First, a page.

Welcome to Part 1 of a special edition of Wednesday’s Wide World of Waivers (Tom will be here with Part 2 next week). With the 2009 season nearly over, it’s got to the point where it’s highly unlikely that any last minute waiver pick-ups will make a significant difference to your team, with the possible exception of two-start pitchers, which are already taken care of with the Double Dipper column on Saturdays.
With that in mind, the final two WWWW columns of the regular season will be looking at some players who, on the whole, are available on the waiver wire, but could be highly profitable keepers in keeper/dynasty formats. As always, there will be two options for standard leagues and two for the deeper leagues. But before we get to it, I must just mention Tom’s 2/4 effort – both Diaz and Uribe had solid weeks, but Padilla put up a start to forget, and Nolan Reimold had his season ended abruptly through injury. I hope you paid attention to the former two – they are the sorts of guys who are helping teams win leagues through their September form!
So to my suggestions for keepers. I will not be following the usual eligibility rules this week, as many leagues are, of course, not keeper or dynasty formats, so the eligibility of such players is irrelevant. That said, there will be no players included whose ownership is greater than 50% in Yahoo, so don’t expect to see the likes of Matt Wieters or David Price here, both of whom are obviously worthy of keeper-consideration, depending how many players are kept in your league.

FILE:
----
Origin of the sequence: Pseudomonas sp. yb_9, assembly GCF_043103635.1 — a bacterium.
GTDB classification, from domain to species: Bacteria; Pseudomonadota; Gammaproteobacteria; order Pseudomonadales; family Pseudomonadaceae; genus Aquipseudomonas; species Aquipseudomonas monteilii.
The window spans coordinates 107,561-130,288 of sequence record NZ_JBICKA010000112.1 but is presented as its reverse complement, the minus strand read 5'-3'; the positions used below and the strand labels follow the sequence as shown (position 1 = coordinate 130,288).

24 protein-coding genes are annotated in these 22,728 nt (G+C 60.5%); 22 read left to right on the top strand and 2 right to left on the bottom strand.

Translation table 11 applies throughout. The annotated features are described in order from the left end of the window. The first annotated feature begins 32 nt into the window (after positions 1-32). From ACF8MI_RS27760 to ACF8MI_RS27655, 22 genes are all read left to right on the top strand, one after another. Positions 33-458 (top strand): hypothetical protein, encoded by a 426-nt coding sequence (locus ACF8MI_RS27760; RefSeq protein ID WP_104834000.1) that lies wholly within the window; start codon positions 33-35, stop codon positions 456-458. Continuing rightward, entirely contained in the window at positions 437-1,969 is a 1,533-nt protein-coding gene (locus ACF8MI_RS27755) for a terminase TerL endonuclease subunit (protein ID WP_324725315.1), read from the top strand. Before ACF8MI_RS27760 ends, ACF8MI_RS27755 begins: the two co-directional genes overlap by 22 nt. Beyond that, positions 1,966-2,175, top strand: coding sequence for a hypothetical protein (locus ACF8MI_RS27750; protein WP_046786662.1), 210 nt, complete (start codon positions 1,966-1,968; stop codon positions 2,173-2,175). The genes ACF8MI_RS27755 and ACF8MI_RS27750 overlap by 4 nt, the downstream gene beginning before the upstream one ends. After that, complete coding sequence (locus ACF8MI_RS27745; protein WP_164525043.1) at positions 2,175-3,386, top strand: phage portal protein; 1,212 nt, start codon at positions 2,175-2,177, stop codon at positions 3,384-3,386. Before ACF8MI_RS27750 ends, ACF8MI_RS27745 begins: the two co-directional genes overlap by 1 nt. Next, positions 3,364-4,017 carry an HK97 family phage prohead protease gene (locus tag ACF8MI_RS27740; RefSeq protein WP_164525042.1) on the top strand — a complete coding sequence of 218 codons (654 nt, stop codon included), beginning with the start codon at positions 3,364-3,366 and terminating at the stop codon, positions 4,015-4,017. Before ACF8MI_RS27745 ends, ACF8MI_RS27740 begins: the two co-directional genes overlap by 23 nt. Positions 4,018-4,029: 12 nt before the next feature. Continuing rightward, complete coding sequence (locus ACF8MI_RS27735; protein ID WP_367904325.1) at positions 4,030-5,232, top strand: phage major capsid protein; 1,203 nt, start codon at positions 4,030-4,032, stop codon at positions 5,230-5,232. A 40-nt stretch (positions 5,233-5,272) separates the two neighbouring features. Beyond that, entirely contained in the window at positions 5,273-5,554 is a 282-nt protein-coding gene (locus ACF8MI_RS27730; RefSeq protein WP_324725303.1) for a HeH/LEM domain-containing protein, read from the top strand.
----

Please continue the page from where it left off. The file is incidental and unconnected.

On that point: obviously, the keeper-relevance of each player depends entirely on how many players each team in your league keeps; and also how many teams there are! If your league only keeps 4 players each, chances are that none of these suggestions will be relevant. Therefore, I am making recommendations on the assumption that at least 96 players are kept in your league (12 teams keeping 8 players each). You will need to make adjustments for your own league’s settings to come to your own conclusion on whether or not these guys should be kept.
Standard Mixed Leagues
Travis Snider, OF, Tor
Travis Snider is one of those super-hyped prospects who has largely disappointed in his rookie season. He has shown flashes of power (witness the 2 HRs against the Yankees on September 15th), but has yet to show any consistency, and has had a dismal 71/23 K/BB rate. That problem making contact has been the main factor in his struggles — and that is a learning curve that he simply has to deal with. There is no question that the power is legitimate (he has a career Minor League OPS of .888), and with Alex Rios no longer in his way, he is starting in the OF every day. This season has given the 21-year-old valuable experience; I look to him to break out in 2010 in similar fashion to the way his teammate, Adam Lind, has done this year.
Dexter Fowler, OF, Col